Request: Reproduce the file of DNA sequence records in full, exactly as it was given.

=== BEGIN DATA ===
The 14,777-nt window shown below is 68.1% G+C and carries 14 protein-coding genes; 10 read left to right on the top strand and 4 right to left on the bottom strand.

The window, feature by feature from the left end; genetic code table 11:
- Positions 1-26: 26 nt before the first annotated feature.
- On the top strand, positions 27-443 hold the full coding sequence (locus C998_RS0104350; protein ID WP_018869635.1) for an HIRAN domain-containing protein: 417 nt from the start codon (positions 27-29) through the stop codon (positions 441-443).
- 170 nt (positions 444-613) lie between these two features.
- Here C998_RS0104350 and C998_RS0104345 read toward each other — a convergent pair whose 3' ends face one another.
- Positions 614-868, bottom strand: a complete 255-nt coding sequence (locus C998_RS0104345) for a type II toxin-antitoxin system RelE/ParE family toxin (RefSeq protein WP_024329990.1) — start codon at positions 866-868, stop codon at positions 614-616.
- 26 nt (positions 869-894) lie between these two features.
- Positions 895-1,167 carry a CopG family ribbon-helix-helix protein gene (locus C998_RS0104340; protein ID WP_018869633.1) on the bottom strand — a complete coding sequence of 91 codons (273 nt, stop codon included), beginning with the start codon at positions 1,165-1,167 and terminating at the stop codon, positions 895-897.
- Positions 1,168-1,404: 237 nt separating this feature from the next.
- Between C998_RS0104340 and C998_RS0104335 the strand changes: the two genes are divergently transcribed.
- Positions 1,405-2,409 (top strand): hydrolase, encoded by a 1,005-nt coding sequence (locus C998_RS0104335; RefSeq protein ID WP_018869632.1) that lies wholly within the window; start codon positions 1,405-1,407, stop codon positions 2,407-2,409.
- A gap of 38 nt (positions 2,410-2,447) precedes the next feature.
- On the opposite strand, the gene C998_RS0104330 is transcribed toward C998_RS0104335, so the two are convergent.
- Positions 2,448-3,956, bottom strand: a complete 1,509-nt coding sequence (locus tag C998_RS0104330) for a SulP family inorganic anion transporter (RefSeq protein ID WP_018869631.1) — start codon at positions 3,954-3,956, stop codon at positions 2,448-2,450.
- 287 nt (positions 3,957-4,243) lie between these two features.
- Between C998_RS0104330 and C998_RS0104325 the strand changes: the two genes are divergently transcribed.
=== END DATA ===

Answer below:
The 14,777-nt window shown below is 68.1% G+C and carries 14 protein-coding genes; 10 read left to right on the top strand and 4 right to left on the bottom strand.

The window, feature by feature from the left end; genetic code table 11:
- Positions 1-26: 26 nt before the first annotated feature.
- On the top strand, positions 27-443 hold the full coding sequence (locus C998_RS0104350; protein ID WP_018869635.1) for an HIRAN domain-containing protein: 417 nt from the start codon (positions 27-29) through the stop codon (positions 441-443).
- 170 nt (positions 444-613) lie between these two features.
- Here C998_RS0104350 and C998_RS0104345 read toward each other — a convergent pair whose 3' ends face one another.
- Positions 614-868, bottom strand: a complete 255-nt coding sequence (locus C998_RS0104345) for a type II toxin-antitoxin system RelE/ParE family toxin (RefSeq protein WP_024329990.1) — start codon at positions 866-868, stop codon at positions 614-616.
- 26 nt (positions 869-894) lie between these two features.
- Positions 895-1,167 carry a CopG family ribbon-helix-helix protein gene (locus C998_RS0104340; protein ID WP_018869633.1) on the bottom strand — a complete coding sequence of 91 codons (273 nt, stop codon included), beginning with the start codon at positions 1,165-1,167 and terminating at the stop codon, positions 895-897.
- Positions 1,168-1,404: 237 nt separating this feature from the next.
- Between C998_RS0104340 and C998_RS0104335 the strand changes: the two genes are divergently transcribed.
- Positions 1,405-2,409 (top strand): hydrolase, encoded by a 1,005-nt coding sequence (locus C998_RS0104335; RefSeq protein ID WP_018869632.1) that lies wholly within the window; start codon positions 1,405-1,407, stop codon positions 2,407-2,409.
- A gap of 38 nt (positions 2,410-2,447) precedes the next feature.
- On the opposite strand, the gene C998_RS0104330 is transcribed toward C998_RS0104335, so the two are convergent.
- Positions 2,448-3,956, bottom strand: a complete 1,509-nt coding sequence (locus tag C998_RS0104330) for a SulP family inorganic anion transporter (RefSeq protein ID WP_018869631.1) — start codon at positions 3,954-3,956, stop codon at positions 2,448-2,450.
- 287 nt (positions 3,957-4,243) lie between these two features.
- Between C998_RS0104330 and C998_RS0104325 the strand changes: the two genes are divergently transcribed.